The part that worries me is that since the UK has been taking suggestions from the US on how to "handle terrorism" by taking up our recent move to imprison people w/o charges for however long the government wants w/o any possible arguement, how long will it be before the US looks toward the UK and their removal of things like right to protest and assimilates that? So we'll basically be trading this kind of crap back and forth taking eachothers examples on new and inventive ways to totaly remove the rights of every citizen. There's already that patriot II stuff here that would/does/has propose(d) that the government could just take away citizenship from whoever they deem unworthy and even there after deport that person to whatever country they want. Oh yea, all without a charge or defense too, gotta love that part!
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Old 03-14-2005, 11:03 AM   #10 (permalink)
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Man, this is some scary stuff. I've seen Brian Haw a few times, and while I think he may be a little nuts, it is totally unacceptable for Parliament to create an extreme new rights-infringing law just to force him to move.

The Brits really could use some good 'ol American judicial protections from Parliament (and we'll take strong labor and progressive taxes in exchange).
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Old 03-14-2005, 07:20 PM   #11 (permalink)
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This sort of thing is hardly new. The Thatcher/Faulkner government used the Special Powers Act in much the same way during the 1970s and 1980s, during the height of the war in Occupied Ireland, and with much the same intent and result.
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Old 03-14-2005, 07:38 PM   #12 (permalink)
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it may not be hardly new, but why aren't people looking back to this and going...maybe we should not try that one again. It makes no sense.
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Old 03-15-2005, 05:38 AM   #13 (permalink)
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On top of that, due to the incredible resistance that the Lords put up against the bill, there's talk of further reform and a move to an all-elected system, but that really needs a new thread.

I hate the way my country is going. I hate the way that I now fear the police as an instrument of what is becoming an increasingly oppresive government. Catch the terrorists, but don't even think of overturning 800+ years of law and tradition in the process.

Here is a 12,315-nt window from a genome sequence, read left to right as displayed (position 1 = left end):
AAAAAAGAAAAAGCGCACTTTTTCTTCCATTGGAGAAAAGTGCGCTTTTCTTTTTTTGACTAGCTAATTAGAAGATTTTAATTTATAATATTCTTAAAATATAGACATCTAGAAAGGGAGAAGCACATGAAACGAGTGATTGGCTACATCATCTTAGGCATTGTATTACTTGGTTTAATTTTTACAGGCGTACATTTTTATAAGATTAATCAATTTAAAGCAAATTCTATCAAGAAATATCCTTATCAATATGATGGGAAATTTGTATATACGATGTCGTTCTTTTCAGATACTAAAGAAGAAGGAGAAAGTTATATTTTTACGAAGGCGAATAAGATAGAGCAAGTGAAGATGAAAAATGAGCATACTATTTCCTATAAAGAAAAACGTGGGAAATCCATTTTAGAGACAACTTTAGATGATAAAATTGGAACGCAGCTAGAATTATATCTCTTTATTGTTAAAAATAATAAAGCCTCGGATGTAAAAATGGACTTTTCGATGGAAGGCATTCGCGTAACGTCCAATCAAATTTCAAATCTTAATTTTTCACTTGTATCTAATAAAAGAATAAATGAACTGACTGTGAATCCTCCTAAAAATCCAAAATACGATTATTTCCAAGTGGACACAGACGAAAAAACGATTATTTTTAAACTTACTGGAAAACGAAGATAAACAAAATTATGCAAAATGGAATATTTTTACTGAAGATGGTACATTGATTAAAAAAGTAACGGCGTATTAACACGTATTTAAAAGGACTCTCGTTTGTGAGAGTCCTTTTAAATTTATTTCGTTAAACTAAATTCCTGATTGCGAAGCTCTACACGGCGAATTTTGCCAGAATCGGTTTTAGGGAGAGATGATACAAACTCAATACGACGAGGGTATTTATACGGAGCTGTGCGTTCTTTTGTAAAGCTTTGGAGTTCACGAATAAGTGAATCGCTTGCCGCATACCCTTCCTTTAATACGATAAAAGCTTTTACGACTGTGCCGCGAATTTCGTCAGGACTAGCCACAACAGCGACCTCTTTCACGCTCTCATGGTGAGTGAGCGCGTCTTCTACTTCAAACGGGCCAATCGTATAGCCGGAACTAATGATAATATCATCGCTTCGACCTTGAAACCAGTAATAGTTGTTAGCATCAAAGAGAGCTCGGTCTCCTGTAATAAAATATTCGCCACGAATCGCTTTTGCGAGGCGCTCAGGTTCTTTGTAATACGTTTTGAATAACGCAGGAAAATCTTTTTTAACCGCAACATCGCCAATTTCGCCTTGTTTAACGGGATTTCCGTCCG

They'll be bugging Speaker's Corner next... if it hasn't already been done.
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Old 03-15-2005, 07:18 AM   #14 (permalink)
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Quote:
Originally Posted by Furry
I hate the way that I now fear the police as an instrument of what is becoming an increasingly oppresive government. Catch the terrorists, but don't even think of overturning 800+ years of law and tradition in the process.
If you could expand a little on this I'd be grateful, as I've personally experienced no limitations on my freedom since counter-terrorism came so overtly to the front of the governments agenda, nor have I been subject to any treatment that could be described as oppressive.

Also, as far as I can tell reform is continuing in exactly the same way as it always has in this country; slow and steady. There's nothing incredibly radical about this bill, and it by no means represents the "overturning" of 800 years of law and tradition.
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Old 03-15-2005, 10:11 AM   #15 (permalink)
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The Lords is the highest court in the land, as well as being a legitimate and important balance to the Commons. Enable a fully-elected and Commons-like Lords, and you'll have exactly that: another House of Commons with similar political weighting. The precautionary antagonism between the two will be lost, effectively giving any government with a large enough majority in the Commons complete and direct control of the legislative process. The small delaying powers still in effect will be lost. These were not subject to the 1946 (or was it '49?) Parliament Act - they remained as a means to engage a cooling off period and also as a concession.

Here's the story that got me onto it:

"LONDON (Reuters) - Last week's titanic parliamentary struggle over a new terrorism law looks set to prompt government calls to diminish the powers of the unelected House of Lords, newspapers say.
Constant amendments by the unelected upper house led to one of the longest stand-offs ever recorded between the Lords and the House of Commons before the law was finally passed on Friday.

The age-old question of what powers the Lords should have to oppose government initiatives is now bound to re-emerge, commentators said.

"While New Labour has spent hundreds of hours of discussing how to reform the content of the House of Lords, it has yet to begin to address the question of what powers it should possess," said the Sunday Telegraph.